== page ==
United Nations

Russia, China reject U.S.-led Gaza ceasefire resolution at the UN

Author: Editors Desk Source: CBC News:
March 22, 2024 at 09:57
A boy holds a tray with food as he walks near destroyed houses, amid the ongoing conflict between Israel and the Palestinian Islamist group Hamas, in Rafah, Gaza, on Friday. (Mohammed Salem/Reuters)
A boy holds a tray with food as he walks near destroyed houses, amid the ongoing conflict between Israel and the Palestinian Islamist group Hamas, in Rafah, Gaza, on Friday. (Mohammed Salem/Reuters)
Israeli military says it has detained hundreds in Gaza hospital raid, including some senior militants

U.S. Secretary of State Antony Blinken met Israeli Prime Minister Benjamin Netanyahu on Friday for talks aimed at ensuring more aid flows into Gaza, as a UN Security Council session saw a U.S. ceasefire resolution on the agenda quickly failing.

Blinken had said he would share alternatives to Israel's planned ground assault into the southern Gaza town of Rafah during talks with Netanyahu and his war cabinet, amid increasingly tense relations between the two allies over the six-month-old war.

The United Nations Security Council voted Friday on a U.S.-sponsored resolution declaring "the imperative of an immediate and sustained ceasefire" in the Israel-Hamas war.

Linda Thomas-Greenfield, U.S. ambassador to the UN, urged council members to approve the resolution.

"We want to see an immediate and sustained ceasefire as part of a deal that leads to the release of all hostages being held by Hamas and other groups, and that allows much more life-saving humanitarian aid to get into Gaza," she said.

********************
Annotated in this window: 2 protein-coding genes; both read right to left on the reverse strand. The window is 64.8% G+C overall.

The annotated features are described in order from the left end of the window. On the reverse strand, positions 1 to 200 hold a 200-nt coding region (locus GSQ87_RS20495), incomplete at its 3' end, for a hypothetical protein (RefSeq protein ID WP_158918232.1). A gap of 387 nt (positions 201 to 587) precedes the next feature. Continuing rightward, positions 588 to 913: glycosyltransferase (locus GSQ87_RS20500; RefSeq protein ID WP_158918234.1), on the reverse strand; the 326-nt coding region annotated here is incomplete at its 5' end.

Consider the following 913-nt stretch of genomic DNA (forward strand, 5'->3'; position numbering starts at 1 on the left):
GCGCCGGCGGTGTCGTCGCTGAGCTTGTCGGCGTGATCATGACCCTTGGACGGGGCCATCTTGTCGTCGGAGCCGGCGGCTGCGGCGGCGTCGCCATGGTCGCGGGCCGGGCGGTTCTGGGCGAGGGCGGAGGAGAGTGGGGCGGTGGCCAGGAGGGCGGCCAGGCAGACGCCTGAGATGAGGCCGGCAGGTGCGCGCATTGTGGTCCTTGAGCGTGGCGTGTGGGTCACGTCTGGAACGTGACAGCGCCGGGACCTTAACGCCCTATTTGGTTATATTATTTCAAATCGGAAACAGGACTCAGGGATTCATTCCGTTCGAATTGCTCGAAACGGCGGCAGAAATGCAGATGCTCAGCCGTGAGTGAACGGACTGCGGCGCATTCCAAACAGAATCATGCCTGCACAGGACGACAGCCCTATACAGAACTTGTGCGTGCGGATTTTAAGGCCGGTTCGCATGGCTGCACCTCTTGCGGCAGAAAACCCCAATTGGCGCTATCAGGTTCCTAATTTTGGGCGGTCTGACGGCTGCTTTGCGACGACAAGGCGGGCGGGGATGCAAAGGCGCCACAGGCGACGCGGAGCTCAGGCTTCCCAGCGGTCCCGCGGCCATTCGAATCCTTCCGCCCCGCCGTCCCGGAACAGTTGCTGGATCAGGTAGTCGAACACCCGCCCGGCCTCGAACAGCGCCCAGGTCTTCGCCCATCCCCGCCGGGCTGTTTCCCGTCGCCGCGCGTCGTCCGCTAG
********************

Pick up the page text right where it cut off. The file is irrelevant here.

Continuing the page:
Smoke is shown rising in a clear sky in a distance photo showing a city skyline of low-rise buildings, several which appear to be damaged.
Smoke from Israeli bombardment of the northern Gaza Strip is seen from southern Israel on Friday. (Tsafrir Abayov/Reuters)

The draft resolution was part of an apparent American toughening toward its ally. Earlier in the war, the U.S. was averse to the word ceasefire and vetoed measures that included calls for an immediate ceasefire.

Vasily Nebenzya, Russia's ambassador to the UN, immediately seized on what he said was hypocrisy and a "sluggish thought process" from the Americans, "who four times, in cold blood, cast a veto in this chamber."

Nebenzya's deputy, Dmitry Polyansky, said a day earlier that Moscow would not be satisfied "with anything that doesn't call for an immediate ceasefire. He questioned the wording of the draft.

"What's an imperative? I have an imperative to give you $100, but it's only an imperative, not $100."

China joined Russia in vetoing the resolution. Eleven countries voted in favour and Algeria abstained. Canada is not a member of the security council.

Thomas-Greenfield called the rejection "petty," stressing that the U.S. had consulted with all council members on the resolution.

Blinken cautiously optimistic on talks

So little food has been allowed into Gaza that up to 60 per cent of children under five are now malnourished, compared with fewer than one per cent before the war began, World Health Organization director general Tedros Adhanom Ghebreyesus said Thursday.